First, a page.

Firearm Fundamentals – How to Measure Rifling Twist Rate


Firearm Fundamentals – How to Measure Rifling Twist Rate

When it comes to rifles, you often hear people talking about ‘rifling twist’ or ‘twist rate.’ While most hunters and shooters don’t need to know anything about twist rate, knowing how to measure rifling twist can sometimes be helpful.

Why Care About Twist?

The accuracy of a rifle is attained by causing a bullet to spin or rotate as it travels down the barrel. This spin is imparted by rifling (a series of spiral grooves inside the barrel) and that spin is what stabilizes the bullet’s flight. For any given caliber and bullet weight, there will be a certain rate of twist which will stabilize that bullet best. So, knowing the rate of your barrel’s rifling twist can help you determine which bullets your rifle will shoot best.

Rate of twist is given as a ratio of one turn (or full rotation of the bullet) in “X” inches of travel through the barrel. For example, a 1 in 12″ twist rate means the bullet will spin 360 degrees (one full rotation) for every 12 inches of barrel through which it travels, and be aware that the lower the second number, the faster the bullet is spinning. As another example, 1 in 10″ is considerably faster than 1 in 48″ twist. Manufacturers of ammunition and bullets will often recommend an ideal twist rate for any given bullet and/or load.

How to Measure Rifling Twist

The rifling is hidden inside your rifle barrel, so how can you measure it? Well, it’s actually pretty easy. All you need is a quality cleaning rod with a rotating handle, a bore brush, or patch and jag which fits snugly in your rifle’s bore.

  1. Start by making sure your rifle is unloaded with the action open.
  2. Insert the brush or jag into the bore making sure it fits snugly and engages with the rifling.
  3. Either stop your rod at a known point (I stopped mine where the brass fitting meets the black rod) or put a mark or a piece of tape on the rod flush with the muzzle of the rifle barrel.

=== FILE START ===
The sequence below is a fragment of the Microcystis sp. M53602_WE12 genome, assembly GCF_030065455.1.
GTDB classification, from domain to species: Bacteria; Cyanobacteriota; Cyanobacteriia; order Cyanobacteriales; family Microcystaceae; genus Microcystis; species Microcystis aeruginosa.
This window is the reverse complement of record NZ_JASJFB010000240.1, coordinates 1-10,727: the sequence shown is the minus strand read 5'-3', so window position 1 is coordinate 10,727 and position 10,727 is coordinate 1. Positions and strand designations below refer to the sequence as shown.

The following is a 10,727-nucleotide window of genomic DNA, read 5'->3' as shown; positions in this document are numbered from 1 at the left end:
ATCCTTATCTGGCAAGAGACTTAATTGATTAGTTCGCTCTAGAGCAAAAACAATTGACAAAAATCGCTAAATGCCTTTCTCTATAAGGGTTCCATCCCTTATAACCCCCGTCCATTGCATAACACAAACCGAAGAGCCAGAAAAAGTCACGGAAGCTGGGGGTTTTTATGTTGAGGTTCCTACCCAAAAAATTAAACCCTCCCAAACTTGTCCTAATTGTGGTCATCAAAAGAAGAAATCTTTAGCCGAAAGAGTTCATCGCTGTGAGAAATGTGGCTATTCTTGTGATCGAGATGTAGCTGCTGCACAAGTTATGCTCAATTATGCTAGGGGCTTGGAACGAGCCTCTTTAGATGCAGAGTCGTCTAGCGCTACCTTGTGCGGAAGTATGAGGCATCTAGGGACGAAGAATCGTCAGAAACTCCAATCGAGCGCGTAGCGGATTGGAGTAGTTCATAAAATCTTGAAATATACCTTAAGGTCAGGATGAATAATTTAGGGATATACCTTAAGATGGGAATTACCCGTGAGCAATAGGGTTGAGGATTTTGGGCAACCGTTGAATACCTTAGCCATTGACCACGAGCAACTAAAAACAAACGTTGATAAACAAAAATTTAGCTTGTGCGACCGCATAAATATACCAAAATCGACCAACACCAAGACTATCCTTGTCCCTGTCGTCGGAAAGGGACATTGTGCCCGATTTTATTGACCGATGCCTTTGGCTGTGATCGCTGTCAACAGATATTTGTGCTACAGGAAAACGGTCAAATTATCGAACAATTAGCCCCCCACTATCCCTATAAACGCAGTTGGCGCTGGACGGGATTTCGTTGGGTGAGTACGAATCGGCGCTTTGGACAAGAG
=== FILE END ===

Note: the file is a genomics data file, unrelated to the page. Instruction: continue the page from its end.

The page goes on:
4. Make a reference mark on top of the rod that will allow you tell when the rod has rotated one full turn, and make the mark farther from the muzzle than your expected twist rate (if you expect a 1 in 9″ or 1 in 12″ twist rate, make your reference mark about 14 inches from the muzzle). I put a piece of tape on the rod and marked it with a Sharpie.
  5. Now, push the rod into the rifle’s bore, making certain that the rod is rotating freely so the brush or jag can follow the rifling.
  6. Watch your reference mark, and stop when that mark has come full circle, having rotated one full turn.
  7. Mark the rod at the muzzle. I used masking tape to mark my rod.
  8. I recommend repeating the process to make sure you got an accurate result. If the results are the same, it’s time to measure the rod to determine your rifling twist rate.
  9. Measure between your two reference points. In my case, that means the end of the brass fitting and the edge of the tape I wrapped around the rod after one full turn. My rifle’s rate of twist is 1 in 10″ (one turn in ten inches).

Measuring Slower Twist Rates

What if you want to measure rifling twist in a barrel with a really slow twist, such as a muzzleloader with 1 in 60″ or 1 in 48″ twist? After all, you hardly ever find rifles with 4- and 5-foot barrels. In that case, just measure how much bore travel is required to rotate your cleaning rod a half-turn, then double your measurement for the twist rate (a half-rotation in 24 inches would mean a 1 in 48″ rate of twist).

On really slow twists in shorter barrels, you may need to change formulas and measure how many inches it takes to turn the rod 1/3 or even 1/4 turn, making sure to triple or quadruple your measurement for the twist rate (1/3 rotation in 20 inches = 1 in 60″ twist rate). Now you know how to measure rifling twist so you can figure out which bullets will shoot best from your rifle. Pretty cool, huh?

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Editor & Contributing Writer Russ Chastain is a lifelong hunter and shooter who has spent his life learning about hunting, shooting, guns, ammunition, gunsmithing, reloading, and bullet casting. He started toting his own gun in the woods at age nine and he's pursued deer with rifles since 1982, so his hunting knowledge has been growing for more than three and a half decades. His desire and ability to share this knowledge with others has also grown, and Russ has been professionally writing and editing original hunting & shooting content since 1998. Russ Chastain has a passion for sharing accurate, honest, interesting hunting & shooting knowledge and stories with people of all skill levels.

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